Class Notes (835,108)
Canada (508,934)
POL101Y1 (1,148)
Lecture

Genocide and Justice lec 12.doc

4 Pages
129 Views
Unlock Document

Department
Political Science
Course
POL101Y1
Professor
Joseph Wong
Semester
Winter

Description
Genocide and Justice Professor Janice Stein 1. Genocide – abstract concept - The Convention on the Prevention and Punishment of the Crime of Genocide (1945) o Lacks a proper punishment - committed with intent to destroy a national , ethnical, racial or religious group - occurs by: killing members of the group, causing serious bodily/mental to the group, - anything deliberately intended to destroy a group - massive forced sterilization - by definition not genocide if based on roots of political affiliation 2. Crimes Against Humanity (just below genocide) (1945) - The Charter of the International Military Tribunal - Namely murder, enslavement, deportation, imprisonment, torture, rape etc.. 3. War Crimes – violations of the laws & customs of war - Namely murder, ill-treatment, deportation for slave labour or for any other purpose of the cistlian population of or in occupied territory - (Holocaust – 1 time there was large-scale, systematic execution of a group) - (Nuremburg trials – set up by a council of the victorious parties of WWII to try those who lost the war for the acts committed not in a military context but against the civilians living amongst them during the war) (created in ad hoc way – no previous trials) Difference between war crime & Crime against Humnaity - Each has to do with the systematic intent - The fundamental question in legal theory is whether the killings were planned, systematicly against a group of people - Crimes against humanity can occur in any setting - War crime takes place during war Objections against Convention on Genocide - The convention excludes targeted political & social groups - Proving intention beyond reasonable doubt is extremely diff - The difficulty of defining or measuring ‘in part’ & est how many deaths equal genocide - Not genocide unless systematic, deliberate attempt to destroy a group Precedents - The Nuremburg trials - The Nuremberg marked a fundamental change in international law – gov’ts held accountable for actions against their own citizenry or those under their control o Says state sovereignty does not trump everything o States have responsibility to their citizens & citizens of other states - (if sovereign in territory, outsiders cannot interfere w/ matters of the state inside the state) - Soldiers are legally bound, even at threat of own life, to not commit genocide - Trails emphasized the duty to prosecute & punish so as; o To preserve the collective memory of those who were killed; to memorialize o To create a collective and objective history of what had happened o To create an effective deterrent Responsibilities of Individual States - Even after they have been defeated and replaced, the perpetrators of past crimes may still weild considerable polit power - Even after dem elections, military that committed genocide, remains intact - Past perpetrators of abuses may still command the loyalty of signif parts of the the pop; prosecution may threaten war - Change in gov’t may have taken place after a protracted civil war, with terrible abuses on all sides, and no clear victor. => reps of all sides may … - How should emerging democracies address the atrocities of their recent past when the perpetrators still wield considerable polit or military power? o Truth commission – a temporary body, set up by an official authority (pres/parlia) to investigate a pattern of gross human rights violations committed over a period of time in the past, with a view to issue a publish report which includes victims’ date and recommendations for justice and reconciliation  ^ justice & reconciliation are in direct conflict w/ one another  Trade-off – sacrifice of justice to promote democratic institutions/social peace  Victims of residential school cases… truth commission in canada right now Test Case : Argentina - Under a military government in the 1970s, about 30,000 people were “disappeared” in the war against subversion - Referred to as “el Proceso” or the Dirty War - Gov’t was only removed when it lost in a naval battle against the British, resignation of all generals, but remained in power - New civilian gov’t had to make a decision, what to do about disappearances o Brought some militart leaders to trial for crimes against the Argentiean population o Appointed a presidential panel to investigate the political disappearances of thousands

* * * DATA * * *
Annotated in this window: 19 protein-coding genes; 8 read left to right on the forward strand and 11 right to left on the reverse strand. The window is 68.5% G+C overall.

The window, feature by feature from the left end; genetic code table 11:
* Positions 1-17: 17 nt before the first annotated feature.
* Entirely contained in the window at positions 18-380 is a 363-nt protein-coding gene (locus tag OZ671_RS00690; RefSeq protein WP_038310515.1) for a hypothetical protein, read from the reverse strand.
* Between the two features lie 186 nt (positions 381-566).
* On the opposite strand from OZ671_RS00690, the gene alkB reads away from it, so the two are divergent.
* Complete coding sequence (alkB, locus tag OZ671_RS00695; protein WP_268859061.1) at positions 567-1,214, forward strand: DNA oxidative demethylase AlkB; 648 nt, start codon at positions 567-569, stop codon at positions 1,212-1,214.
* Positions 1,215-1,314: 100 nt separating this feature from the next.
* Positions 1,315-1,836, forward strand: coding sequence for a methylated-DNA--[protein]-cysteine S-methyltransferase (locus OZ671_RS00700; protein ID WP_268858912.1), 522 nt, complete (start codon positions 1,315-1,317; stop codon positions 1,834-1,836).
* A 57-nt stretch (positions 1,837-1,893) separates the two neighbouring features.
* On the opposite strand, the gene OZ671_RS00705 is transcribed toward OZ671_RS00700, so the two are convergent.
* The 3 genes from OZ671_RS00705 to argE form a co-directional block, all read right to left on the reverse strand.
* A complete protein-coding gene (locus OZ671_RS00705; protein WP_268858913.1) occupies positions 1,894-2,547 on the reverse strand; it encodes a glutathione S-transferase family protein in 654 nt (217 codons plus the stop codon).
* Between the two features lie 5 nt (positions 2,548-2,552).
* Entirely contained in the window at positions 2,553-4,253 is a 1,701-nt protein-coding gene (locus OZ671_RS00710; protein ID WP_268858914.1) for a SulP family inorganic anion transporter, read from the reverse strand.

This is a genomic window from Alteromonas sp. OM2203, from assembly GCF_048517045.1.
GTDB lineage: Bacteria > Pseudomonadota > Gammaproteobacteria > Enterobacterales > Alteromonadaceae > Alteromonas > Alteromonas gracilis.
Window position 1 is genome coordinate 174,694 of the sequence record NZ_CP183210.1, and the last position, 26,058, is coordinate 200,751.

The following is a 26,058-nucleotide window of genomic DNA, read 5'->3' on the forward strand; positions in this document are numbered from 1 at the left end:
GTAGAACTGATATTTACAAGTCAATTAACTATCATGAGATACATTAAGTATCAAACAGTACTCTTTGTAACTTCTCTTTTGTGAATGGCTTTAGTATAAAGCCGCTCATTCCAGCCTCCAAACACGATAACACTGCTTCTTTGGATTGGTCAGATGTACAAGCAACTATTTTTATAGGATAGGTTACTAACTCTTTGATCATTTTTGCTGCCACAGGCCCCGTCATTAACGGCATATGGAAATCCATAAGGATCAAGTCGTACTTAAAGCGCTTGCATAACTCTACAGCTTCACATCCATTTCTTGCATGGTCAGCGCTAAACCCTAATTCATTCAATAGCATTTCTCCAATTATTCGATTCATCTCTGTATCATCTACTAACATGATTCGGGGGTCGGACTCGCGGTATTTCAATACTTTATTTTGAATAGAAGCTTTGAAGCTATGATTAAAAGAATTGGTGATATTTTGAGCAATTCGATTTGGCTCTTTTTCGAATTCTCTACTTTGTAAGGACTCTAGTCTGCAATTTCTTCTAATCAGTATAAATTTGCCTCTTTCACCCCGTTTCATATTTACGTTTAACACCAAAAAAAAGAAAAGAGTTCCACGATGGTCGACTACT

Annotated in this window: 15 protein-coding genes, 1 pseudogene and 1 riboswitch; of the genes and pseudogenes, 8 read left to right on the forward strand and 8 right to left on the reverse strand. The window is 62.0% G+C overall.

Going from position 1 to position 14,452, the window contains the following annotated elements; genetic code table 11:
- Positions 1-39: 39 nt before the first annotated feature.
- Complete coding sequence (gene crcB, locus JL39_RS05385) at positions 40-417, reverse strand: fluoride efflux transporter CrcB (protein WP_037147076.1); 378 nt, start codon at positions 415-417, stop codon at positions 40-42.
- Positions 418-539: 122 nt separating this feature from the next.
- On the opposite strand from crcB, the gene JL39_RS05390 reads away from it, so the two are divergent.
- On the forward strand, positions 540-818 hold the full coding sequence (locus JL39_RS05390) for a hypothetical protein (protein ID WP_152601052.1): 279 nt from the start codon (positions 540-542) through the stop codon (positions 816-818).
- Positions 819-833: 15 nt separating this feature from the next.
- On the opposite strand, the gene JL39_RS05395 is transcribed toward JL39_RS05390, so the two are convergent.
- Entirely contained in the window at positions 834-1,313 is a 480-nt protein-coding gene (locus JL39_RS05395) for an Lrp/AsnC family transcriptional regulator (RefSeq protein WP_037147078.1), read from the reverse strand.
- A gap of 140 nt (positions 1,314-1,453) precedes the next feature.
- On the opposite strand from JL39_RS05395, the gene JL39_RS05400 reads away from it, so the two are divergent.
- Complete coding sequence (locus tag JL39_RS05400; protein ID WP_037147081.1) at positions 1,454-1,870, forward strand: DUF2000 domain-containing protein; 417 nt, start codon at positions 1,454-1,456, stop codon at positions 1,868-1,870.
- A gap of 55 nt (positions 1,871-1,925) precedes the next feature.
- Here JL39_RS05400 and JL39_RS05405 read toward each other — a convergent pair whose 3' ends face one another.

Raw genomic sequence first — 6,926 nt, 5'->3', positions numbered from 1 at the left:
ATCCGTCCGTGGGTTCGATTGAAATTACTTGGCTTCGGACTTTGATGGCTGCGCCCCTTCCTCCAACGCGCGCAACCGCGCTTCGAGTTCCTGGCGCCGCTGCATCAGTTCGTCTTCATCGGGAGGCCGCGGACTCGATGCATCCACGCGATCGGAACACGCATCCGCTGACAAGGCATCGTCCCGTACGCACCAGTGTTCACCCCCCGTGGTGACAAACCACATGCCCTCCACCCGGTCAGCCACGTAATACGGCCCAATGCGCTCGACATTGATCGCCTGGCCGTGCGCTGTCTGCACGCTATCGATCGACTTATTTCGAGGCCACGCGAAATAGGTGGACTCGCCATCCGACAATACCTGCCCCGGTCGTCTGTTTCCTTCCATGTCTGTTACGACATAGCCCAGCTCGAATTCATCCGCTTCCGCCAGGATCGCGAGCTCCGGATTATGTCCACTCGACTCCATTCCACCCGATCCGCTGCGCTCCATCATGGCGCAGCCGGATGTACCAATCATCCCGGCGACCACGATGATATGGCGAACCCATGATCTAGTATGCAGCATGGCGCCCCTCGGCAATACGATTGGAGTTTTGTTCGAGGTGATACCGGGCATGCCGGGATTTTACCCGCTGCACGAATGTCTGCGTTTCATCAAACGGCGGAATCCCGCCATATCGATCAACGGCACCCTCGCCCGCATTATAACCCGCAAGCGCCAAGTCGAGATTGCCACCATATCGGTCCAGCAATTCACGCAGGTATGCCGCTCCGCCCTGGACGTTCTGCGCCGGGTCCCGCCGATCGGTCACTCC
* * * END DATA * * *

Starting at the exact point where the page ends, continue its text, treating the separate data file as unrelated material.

More Less

Related notes for POL101Y1

Log In


OR

Join OneClass

Access over 10 million pages of study
documents for 1.3 million courses.

Sign up

Join to view


OR

By registering, I agree to the Terms and Privacy Policies
Already have an account?
Just a few more details

So we can recommend you notes for your school.

Reset Password

Please enter below the email address you registered with and we will send you a link to reset your password.

Add your courses

Get notes from the top students in your class.


Submit